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The role of Melancholia in prostate cancer patients' depression.

Sharpley CF, Bitsika V, Christie DR - BMC Psychiatry (2011)

Bottom Line: Although it is well established that prostate cancer (PCa) patients are more likely to experience clinical depression than their age-matched non-prostate cancer peers, and that such depression can have negative effects upon survival, little is known about the underlying nature of the depressive symptomatology that these men experience.In particular, the incidence of melancholic symptoms of depression, which are signs of increased risk of suicide and resistance to treatment, has not previously been reported in PCa patients.Psychometric data were satisfactory.

View Article: PubMed Central - HTML - PubMed

Affiliation: Brain-Behaviour Research Group, University of New England, Armidale, New South Wales 2351, Australia. csharpley@onthenet.com.au

ABSTRACT

Background: Although it is well established that prostate cancer (PCa) patients are more likely to experience clinical depression than their age-matched non-prostate cancer peers, and that such depression can have negative effects upon survival, little is known about the underlying nature of the depressive symptomatology that these men experience. In particular, the incidence of melancholic symptoms of depression, which are signs of increased risk of suicide and resistance to treatment, has not previously been reported in PCa patients. The present study aimed to measure the incidence and nature of Melancholia in PCa depression.

Method: A sample of 507 PCa patients in Queensland, Australia, completed anonymous and confidential questionnaires about their background, treatment status, and depression. Data were analysed to select depressive symptoms that were part of the definition of Melancholia vs those which were not. Regression was used to determine the links between Melancholia and overall depressive status, and factor analysis revealed the underlying components of Melancholia, which were mapped over time since diagnosis for 3 years.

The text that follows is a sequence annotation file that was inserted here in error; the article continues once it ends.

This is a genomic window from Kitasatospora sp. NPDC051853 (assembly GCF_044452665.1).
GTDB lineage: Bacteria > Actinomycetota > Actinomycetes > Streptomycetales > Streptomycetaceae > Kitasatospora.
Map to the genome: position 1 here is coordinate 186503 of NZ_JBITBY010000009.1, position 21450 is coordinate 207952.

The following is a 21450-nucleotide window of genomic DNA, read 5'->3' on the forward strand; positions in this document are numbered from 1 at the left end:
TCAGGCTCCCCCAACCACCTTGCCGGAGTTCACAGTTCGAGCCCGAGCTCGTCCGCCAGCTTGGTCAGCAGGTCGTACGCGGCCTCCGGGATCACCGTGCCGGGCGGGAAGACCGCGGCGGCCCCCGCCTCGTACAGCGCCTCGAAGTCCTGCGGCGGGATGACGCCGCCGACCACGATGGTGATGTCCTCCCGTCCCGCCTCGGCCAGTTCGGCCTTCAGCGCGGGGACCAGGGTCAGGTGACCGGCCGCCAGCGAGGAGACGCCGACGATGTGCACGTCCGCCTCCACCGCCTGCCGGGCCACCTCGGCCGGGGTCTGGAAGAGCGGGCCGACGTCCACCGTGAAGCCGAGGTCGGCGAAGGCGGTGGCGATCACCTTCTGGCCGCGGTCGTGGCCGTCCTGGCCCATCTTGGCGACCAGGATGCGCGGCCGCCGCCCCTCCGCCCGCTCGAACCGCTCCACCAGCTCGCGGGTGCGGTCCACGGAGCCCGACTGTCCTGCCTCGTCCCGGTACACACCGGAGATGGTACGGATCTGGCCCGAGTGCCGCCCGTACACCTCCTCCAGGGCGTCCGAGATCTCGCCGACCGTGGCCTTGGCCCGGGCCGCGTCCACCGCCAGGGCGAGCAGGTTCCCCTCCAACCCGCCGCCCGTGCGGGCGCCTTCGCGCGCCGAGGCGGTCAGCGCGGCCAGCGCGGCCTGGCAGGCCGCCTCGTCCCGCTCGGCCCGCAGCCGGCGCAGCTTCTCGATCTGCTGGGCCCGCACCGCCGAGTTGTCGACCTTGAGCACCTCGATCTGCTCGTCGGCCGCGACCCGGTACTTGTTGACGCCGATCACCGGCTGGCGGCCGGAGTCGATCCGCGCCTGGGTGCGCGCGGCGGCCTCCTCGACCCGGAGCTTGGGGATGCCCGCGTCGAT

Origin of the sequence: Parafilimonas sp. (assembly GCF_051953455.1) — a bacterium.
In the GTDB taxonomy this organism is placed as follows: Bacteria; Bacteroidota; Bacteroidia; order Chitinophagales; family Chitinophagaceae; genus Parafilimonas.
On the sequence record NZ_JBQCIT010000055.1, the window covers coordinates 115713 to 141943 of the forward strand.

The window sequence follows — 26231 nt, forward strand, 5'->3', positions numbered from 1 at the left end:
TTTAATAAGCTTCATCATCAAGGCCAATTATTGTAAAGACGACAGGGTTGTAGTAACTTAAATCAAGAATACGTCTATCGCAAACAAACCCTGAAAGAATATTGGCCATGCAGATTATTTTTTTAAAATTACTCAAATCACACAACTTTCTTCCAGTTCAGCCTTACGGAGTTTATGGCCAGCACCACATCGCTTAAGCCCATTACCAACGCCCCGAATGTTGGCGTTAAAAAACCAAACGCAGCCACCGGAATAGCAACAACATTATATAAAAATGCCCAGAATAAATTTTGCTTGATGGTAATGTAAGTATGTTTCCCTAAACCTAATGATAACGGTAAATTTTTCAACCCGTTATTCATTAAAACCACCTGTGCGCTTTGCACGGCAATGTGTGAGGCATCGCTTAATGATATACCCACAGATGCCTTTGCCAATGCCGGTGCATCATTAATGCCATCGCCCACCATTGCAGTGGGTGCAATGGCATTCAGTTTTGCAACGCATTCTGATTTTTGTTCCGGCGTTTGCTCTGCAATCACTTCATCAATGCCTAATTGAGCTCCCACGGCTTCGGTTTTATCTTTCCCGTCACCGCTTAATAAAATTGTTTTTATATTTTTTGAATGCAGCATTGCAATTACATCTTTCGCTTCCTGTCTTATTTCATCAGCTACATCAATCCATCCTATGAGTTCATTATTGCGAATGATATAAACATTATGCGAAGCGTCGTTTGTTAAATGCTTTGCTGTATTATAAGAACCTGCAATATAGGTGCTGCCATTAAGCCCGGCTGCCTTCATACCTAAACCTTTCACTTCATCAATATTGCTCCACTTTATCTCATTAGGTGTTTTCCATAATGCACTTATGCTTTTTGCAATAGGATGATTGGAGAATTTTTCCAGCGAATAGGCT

Results: Psychometric data were satisfactory. Melancholia significantly predicted depressive status for the most depressed subset of patients, but not for the total sample. Melancholia was factored into its components of Anhedonia and Agitation, and the first of these was more powerful in predicting Melancholia. Variability over the 3 years following diagnosis was noted for each of these two components of Melancholia.

Conclusions: The strong presence of Melancholia in the depressive symptomatology of this sample of PCa patients suggests that some forms of treatment for depression may be more likely to succeed than others. The dominance of Anhedonia and Agitation over other symptoms of Melancholia also holds implications for treatment options when assisting these men to cope with their depression.

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Total Melancholia, Factor 1 (Anhedonia) and Factor 2 (Agitation): (a) incidence over 3-month cohorts, and (b) comparative weighting of Melancholia by Factors 1 and 2 over 3-month cohorts.
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Figure 1: Total Melancholia, Factor 1 (Anhedonia) and Factor 2 (Agitation): (a) incidence over 3-month cohorts, and (b) comparative weighting of Melancholia by Factors 1 and 2 over 3-month cohorts.